Ricciardo, who was disqualified in Australia (pending an appeal), missed out on points for the second race in a row after a disastrous third pit stop while running fourth.
The Red Bull driver pulled away before his front left wheel was fully attached. This led to the somewhat comical sight of his mechanics sprinting down the pitlane to push him back, and fix the issue.
The Australian was then given a 10 second penalty for the unsafe release but his chances of points were already over after he shredded a tyre and damaged a wing shortly before the stewards’ decision. He retired soon after.
Ricciardo said, “I am disappointed, it was looking like we could have a solid points finish and I was starting to mix it up at the front but at the last pit stop there were all the problems so the race ended pretty quickly for me.”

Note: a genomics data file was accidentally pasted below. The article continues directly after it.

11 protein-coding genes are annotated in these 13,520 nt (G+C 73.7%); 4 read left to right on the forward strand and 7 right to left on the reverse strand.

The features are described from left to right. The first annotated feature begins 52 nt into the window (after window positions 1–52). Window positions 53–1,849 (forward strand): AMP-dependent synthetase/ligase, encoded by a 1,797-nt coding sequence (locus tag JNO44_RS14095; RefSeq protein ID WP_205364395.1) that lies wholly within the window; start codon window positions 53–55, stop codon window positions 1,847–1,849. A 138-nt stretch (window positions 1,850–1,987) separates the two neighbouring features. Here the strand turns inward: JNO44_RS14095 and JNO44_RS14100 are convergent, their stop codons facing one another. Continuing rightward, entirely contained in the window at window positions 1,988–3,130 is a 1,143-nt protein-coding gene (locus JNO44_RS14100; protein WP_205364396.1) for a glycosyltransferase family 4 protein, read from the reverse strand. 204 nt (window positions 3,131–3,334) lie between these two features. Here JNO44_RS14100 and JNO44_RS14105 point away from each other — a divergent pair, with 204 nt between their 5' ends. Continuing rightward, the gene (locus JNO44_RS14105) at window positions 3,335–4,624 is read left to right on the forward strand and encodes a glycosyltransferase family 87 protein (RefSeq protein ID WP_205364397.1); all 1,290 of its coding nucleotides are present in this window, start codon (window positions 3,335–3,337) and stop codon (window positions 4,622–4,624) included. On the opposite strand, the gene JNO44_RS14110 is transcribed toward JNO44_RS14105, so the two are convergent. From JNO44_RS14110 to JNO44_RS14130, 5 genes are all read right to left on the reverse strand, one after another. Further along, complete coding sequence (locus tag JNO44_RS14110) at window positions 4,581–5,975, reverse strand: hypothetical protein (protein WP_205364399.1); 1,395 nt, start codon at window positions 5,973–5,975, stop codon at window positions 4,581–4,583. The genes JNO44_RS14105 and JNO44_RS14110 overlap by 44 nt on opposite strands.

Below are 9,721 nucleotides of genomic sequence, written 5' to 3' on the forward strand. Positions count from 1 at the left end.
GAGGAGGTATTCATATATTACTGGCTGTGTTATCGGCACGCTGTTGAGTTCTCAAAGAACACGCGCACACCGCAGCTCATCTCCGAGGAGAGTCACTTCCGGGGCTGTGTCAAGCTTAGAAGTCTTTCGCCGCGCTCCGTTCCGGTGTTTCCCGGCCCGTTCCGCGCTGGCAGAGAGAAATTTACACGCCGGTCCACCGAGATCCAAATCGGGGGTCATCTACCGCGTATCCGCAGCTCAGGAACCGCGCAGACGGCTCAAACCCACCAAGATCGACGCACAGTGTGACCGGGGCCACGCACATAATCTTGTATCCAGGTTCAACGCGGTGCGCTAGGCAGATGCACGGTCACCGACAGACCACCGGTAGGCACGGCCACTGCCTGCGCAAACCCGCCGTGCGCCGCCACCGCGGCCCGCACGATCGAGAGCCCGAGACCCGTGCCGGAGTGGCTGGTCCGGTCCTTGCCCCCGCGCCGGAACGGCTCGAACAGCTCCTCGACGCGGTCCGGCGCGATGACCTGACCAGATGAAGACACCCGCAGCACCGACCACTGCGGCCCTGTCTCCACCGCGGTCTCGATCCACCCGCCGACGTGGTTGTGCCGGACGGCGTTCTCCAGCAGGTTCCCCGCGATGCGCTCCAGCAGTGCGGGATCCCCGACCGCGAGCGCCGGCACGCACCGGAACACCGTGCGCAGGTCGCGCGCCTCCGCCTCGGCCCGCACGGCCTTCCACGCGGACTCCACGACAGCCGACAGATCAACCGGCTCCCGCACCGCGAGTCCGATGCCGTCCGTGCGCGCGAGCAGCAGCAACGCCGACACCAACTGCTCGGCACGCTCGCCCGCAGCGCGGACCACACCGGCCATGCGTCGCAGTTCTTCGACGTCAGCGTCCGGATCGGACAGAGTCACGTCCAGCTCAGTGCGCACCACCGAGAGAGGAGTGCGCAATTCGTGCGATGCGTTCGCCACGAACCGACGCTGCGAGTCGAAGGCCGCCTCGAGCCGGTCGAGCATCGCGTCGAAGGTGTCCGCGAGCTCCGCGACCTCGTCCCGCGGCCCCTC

“Deep down I am really disappointed but there is a bit in me which is happy because I have come out how i wanted to in the first two races, I want to improve, but there are things to be pleased with.
“Because I am always smiling and happy a lot of people think I am too nice, but I am here to race and I want to race at the front and you will see a lot more of that,” concluded the Australian.
Final word to Mercedes Non-Executive Chairman Niki Lauda who punched the air as Hamilton crossed the finish line, “The team is my baby and I am very happy,” said Lauda. “It was a fantastic drive by Lewis and Nico and to get first and second was great. Two races, two wins, we can’t do any better.”
“I am not surprised by the start though, because I have watched the team throughout the winter. We knew that the new car was better than last year’s and we have got a balanced car with a good engine so the next couple of races are going to be very exciting.”